Skip to content
Join our Newsletter

John Ducker: How to prepare your vehicle for the winter

Here are some of the things you should do to prep your vehicle for the winter — even in Victoria.
A vehicle drives in the snow on Tyee Road in Victoria on Dec. 20. Avoiding routine maintenance can lead to non-routine problems when a real winter drops in on us, writes John Ducker. DARREN STONE, TIMES COLONIST

During our last blast of winter I noticed more than a few stranded vehicles out there. Some were just plain stuck — too much snow happening too fast. That’s understandable.

But there were a few vehicles, including those uber-tough giant pickup trucks, which just seemed to have stalled out. Why?

It seems that the south Island version of stranded doesn’t mean being trapped in some barren wilderness; apparently it happens on your own street if your vehicle hasn’t had its winter makeover.

Avoiding routine maintenance can lead to non-routine problems when a real winter drops in on us.

Here are some of the things you should do to prep your vehicle for the winter — even around here.

Buy snow tires. They are expensive for sure. Generally, though, they will be cheaper than an ICBC claim, and way less stressful. They are a necessity even when there’s just a few inches on the ground.

All-season tires are not snow tires. There are now “all weather” tires that are acceptable and legal in winter, but the basic deal is that the tire must display an “M+S” symbol and/or a mountain or snowflake emblem.

Change your fluids. Summer fluids, such as engine coolant and windshield washer fluid, can fail in winter. Coolant failure can ruin your engine. Your mechanic can easily check fluid viability for winter temperatures. Remember we had a couple of minus-10 C days here last time out.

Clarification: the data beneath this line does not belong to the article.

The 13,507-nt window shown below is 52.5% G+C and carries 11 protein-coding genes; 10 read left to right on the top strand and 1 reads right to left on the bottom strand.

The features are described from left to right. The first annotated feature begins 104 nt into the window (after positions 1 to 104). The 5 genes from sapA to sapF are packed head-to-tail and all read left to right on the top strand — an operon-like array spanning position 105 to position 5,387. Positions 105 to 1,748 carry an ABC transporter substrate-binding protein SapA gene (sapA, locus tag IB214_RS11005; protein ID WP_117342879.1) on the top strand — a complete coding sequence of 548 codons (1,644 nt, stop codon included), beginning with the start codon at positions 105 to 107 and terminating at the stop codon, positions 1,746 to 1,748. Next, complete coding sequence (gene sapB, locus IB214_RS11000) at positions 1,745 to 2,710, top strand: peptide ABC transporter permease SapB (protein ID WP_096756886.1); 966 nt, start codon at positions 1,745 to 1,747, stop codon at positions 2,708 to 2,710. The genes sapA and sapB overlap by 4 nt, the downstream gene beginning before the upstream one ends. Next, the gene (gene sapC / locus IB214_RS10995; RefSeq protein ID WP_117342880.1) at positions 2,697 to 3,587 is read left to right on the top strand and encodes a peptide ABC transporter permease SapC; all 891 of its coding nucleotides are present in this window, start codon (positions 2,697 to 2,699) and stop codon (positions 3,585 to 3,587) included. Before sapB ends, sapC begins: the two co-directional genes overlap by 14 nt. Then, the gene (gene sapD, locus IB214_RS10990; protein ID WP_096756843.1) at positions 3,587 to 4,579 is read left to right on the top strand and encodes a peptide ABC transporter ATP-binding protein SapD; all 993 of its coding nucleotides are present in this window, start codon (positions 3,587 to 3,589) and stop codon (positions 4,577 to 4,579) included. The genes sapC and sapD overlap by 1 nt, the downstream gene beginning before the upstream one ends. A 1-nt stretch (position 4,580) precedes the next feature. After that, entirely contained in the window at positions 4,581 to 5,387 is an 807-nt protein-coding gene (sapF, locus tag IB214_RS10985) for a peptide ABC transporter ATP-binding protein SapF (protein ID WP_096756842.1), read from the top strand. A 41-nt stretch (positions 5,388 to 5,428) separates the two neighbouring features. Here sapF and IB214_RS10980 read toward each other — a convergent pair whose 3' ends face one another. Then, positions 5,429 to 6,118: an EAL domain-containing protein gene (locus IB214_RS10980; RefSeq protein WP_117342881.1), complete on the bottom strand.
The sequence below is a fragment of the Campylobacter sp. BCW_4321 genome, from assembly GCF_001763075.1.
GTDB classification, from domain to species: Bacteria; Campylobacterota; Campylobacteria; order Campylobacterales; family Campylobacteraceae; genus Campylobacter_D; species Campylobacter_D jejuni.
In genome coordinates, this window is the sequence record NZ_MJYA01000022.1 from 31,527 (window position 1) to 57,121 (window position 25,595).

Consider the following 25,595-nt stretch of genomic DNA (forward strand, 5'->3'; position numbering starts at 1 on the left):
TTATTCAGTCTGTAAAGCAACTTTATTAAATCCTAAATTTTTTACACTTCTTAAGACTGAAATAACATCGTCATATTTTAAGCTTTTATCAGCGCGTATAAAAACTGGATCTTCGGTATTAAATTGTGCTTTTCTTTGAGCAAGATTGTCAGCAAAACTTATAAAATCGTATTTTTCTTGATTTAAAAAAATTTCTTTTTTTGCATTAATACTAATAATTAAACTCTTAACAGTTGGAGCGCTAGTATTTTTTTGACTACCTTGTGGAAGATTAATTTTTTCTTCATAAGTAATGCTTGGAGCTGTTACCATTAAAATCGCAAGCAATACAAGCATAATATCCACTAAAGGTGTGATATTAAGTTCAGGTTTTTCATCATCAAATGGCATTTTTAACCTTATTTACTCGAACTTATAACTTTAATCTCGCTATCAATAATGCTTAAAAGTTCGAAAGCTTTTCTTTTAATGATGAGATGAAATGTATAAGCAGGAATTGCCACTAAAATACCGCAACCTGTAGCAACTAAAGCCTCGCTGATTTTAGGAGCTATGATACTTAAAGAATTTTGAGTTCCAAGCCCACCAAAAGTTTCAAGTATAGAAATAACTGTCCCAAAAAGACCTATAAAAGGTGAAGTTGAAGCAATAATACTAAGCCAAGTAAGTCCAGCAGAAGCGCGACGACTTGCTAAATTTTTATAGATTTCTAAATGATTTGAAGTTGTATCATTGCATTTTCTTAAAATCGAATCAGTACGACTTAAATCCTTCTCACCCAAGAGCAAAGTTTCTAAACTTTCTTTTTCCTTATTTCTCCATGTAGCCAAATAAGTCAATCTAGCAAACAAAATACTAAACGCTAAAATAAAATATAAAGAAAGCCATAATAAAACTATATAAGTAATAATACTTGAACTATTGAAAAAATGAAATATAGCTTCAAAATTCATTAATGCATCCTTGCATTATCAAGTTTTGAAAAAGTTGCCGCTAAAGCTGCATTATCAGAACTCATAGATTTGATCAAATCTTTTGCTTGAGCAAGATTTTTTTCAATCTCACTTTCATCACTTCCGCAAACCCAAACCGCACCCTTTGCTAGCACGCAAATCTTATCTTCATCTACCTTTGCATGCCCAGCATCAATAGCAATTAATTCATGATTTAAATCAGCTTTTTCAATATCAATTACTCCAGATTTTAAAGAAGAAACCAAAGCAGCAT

Washer fluid, and lots of it, is vital for clearing road spray when things start to melt a little.

Use winter wiper blades. They are extra durable and designed to clog up less with ice and snow. It’s always nice to see where you’re going, snowstorm or not.

Check your battery. At 0 C your car battery can lose 35% of its power — right at the times it’s harder to turn your engine over. Your mechanic can easily examine your battery during a maintenance check and “load test” it to see if it’s ready for winter. This includes ensuring the cable connections are clean and secure.

Keep a cell phone charger. Cell phones are lifelines in emergencies. Keeping them charged with a plug-in charger is a necessity during bad weather. Chargers are dirt cheap, so there’s no excuse.

Carry an emergency kit. This should include basic tools, a good flashlight, battery cables and gloves. Gloves are important. Easy tasks like turning or twisting bolts or tools can become agonizing in cold wet weather. You will need your fingers and hands, so protect them.

Glove Box

Danielle asked this week about the value of “run-flat” tires — tires that can keep on going despite being punctured.

There are two basic types. One incorporates an extra-strong sidewall that keeps supporting the tire when the air escapes, and one is called the inner-ring type which, as its name suggests, has a kind of “tire within a tire” made of hard rubber or other material which supports your vehicle when the regular outer tire has a leak.

Both systems are designed as temporary fixes to get you another 80 kilometres down the road to a repair shop.

Dan Korolyk, recently retired after 40-plus years in the auto service industry as a mechanic, commercial vehicle inspector and shop manager, says they probably aren’t worth the extra money.

Run-flats can range from 35% to 200% more than regular tires. “I think it’s a bit of a gimmick, expensive and not all repair shops can handle them.”

Korolyk sees them as a cost saver for carmakers. “A lot of manufacturers use them to avoid having to provide a spare and tools, means more trunk space, less worrying about where to mount jacks and tire tools.”

“Modern tires are pretty reliable these days, and it’s easy to carry an inflation canister in case of an emergency,” he said.

Aerosol flat fixers run $15 to $30 at any automotive store.

Another critical piece for run-flats is having a working tire pressure monitor system in your vehicle. You need to know immediately if you’ve lost tire pressure.

A J.D. Powers study in 2013 showed that run-flat tires generally offer about 9,000 kms less wear than regular tires. Combined with that greater cost, they’re a tough sell to me.

If you’re regularly driving long highway trips or through remote areas, though, they may appeal to you. The peace of mind to be able to get another 80 desolate kilometres may be worth it.

But if you’re a regular urban commuter, with easier access to roadside assistance or even family members, standard tires are quite adequate.

[email protected]